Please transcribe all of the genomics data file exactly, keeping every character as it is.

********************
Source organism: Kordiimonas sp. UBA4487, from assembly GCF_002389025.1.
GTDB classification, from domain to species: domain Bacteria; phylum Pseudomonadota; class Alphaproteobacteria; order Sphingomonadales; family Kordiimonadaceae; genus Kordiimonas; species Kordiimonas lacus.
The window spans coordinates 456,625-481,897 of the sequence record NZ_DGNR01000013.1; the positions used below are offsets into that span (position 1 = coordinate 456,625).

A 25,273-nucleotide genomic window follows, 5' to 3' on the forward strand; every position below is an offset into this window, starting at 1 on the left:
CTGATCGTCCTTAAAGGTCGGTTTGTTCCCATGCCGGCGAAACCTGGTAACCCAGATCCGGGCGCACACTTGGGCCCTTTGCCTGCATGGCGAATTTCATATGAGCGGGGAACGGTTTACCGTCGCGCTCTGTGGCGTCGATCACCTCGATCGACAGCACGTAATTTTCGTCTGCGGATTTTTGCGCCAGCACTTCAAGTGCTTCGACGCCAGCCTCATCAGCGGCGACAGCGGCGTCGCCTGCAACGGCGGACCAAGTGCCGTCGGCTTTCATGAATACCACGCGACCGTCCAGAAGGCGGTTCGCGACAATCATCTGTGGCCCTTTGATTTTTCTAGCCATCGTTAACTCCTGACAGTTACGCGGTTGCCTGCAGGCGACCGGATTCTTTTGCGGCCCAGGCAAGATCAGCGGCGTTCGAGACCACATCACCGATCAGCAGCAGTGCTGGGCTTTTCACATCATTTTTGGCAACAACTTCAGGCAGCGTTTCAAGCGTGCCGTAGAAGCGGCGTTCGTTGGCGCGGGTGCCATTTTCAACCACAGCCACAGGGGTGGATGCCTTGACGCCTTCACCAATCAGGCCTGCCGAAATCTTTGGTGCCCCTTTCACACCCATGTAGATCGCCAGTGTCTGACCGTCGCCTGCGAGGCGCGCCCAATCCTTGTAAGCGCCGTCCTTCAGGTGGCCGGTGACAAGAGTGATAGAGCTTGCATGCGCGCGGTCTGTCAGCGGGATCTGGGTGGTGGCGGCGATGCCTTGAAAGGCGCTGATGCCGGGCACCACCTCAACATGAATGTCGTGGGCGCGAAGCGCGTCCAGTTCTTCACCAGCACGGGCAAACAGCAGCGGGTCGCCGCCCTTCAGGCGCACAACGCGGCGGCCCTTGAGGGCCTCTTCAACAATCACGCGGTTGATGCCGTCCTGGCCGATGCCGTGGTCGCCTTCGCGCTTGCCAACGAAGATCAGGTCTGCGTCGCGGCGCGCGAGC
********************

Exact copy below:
Source organism: Kordiimonas sp. UBA4487, from assembly GCF_002389025.1.
GTDB classification, from domain to species: domain Bacteria; phylum Pseudomonadota; class Alphaproteobacteria; order Sphingomonadales; family Kordiimonadaceae; genus Kordiimonas; species Kordiimonas lacus.
The window spans coordinates 456,625-481,897 of the sequence record NZ_DGNR01000013.1; the positions used below are offsets into that span (position 1 = coordinate 456,625).

A 25,273-nucleotide genomic window follows, 5' to 3' on the forward strand; every position below is an offset into this window, starting at 1 on the left:
CTGATCGTCCTTAAAGGTCGGTTTGTTCCCATGCCGGCGAAACCTGGTAACCCAGATCCGGGCGCACACTTGGGCCCTTTGCCTGCATGGCGAATTTCATATGAGCGGGGAACGGTTTACCGTCGCGCTCTGTGGCGTCGATCACCTCGATCGACAGCACGTAATTTTCGTCTGCGGATTTTTGCGCCAGCACTTCAAGTGCTTCGACGCCAGCCTCATCAGCGGCGACAGCGGCGTCGCCTGCAACGGCGGACCAAGTGCCGTCGGCTTTCATGAATACCACGCGACCGTCCAGAAGGCGGTTCGCGACAATCATCTGTGGCCCTTTGATTTTTCTAGCCATCGTTAACTCCTGACAGTTACGCGGTTGCCTGCAGGCGACCGGATTCTTTTGCGGCCCAGGCAAGATCAGCGGCGTTCGAGACCACATCACCGATCAGCAGCAGTGCTGGGCTTTTCACATCATTTTTGGCAACAACTTCAGGCAGCGTTTCAAGCGTGCCGTAGAAGCGGCGTTCGTTGGCGCGGGTGCCATTTTCAACCACAGCCACAGGGGTGGATGCCTTGACGCCTTCACCAATCAGGCCTGCCGAAATCTTTGGTGCCCCTTTCACACCCATGTAGATCGCCAGTGTCTGACCGTCGCCTGCGAGGCGCGCCCAATCCTTGTAAGCGCCGTCCTTCAGGTGGCCGGTGACAAGAGTGATAGAGCTTGCATGCGCGCGGTCTGTCAGCGGGATCTGGGTGGTGGCGGCGATGCCTTGAAAGGCGCTGATGCCGGGCACCACCTCAACATGAATGTCGTGGGCGCGAAGCGCGTCCAGTTCTTCACCAGCACGGGCAAACAGCAGCGGGTCGCCGCCCTTCAGGCGCACAACGCGGCGGCCCTTGAGGGCCTCTTCAACAATCACGCGGTTGATGCCGTCCTGGCCGATGCCGTGGTCGCCTTCGCGCTTGCCAACGAAGATCAGGTCTGCGTCGCGGCGCGCGAGC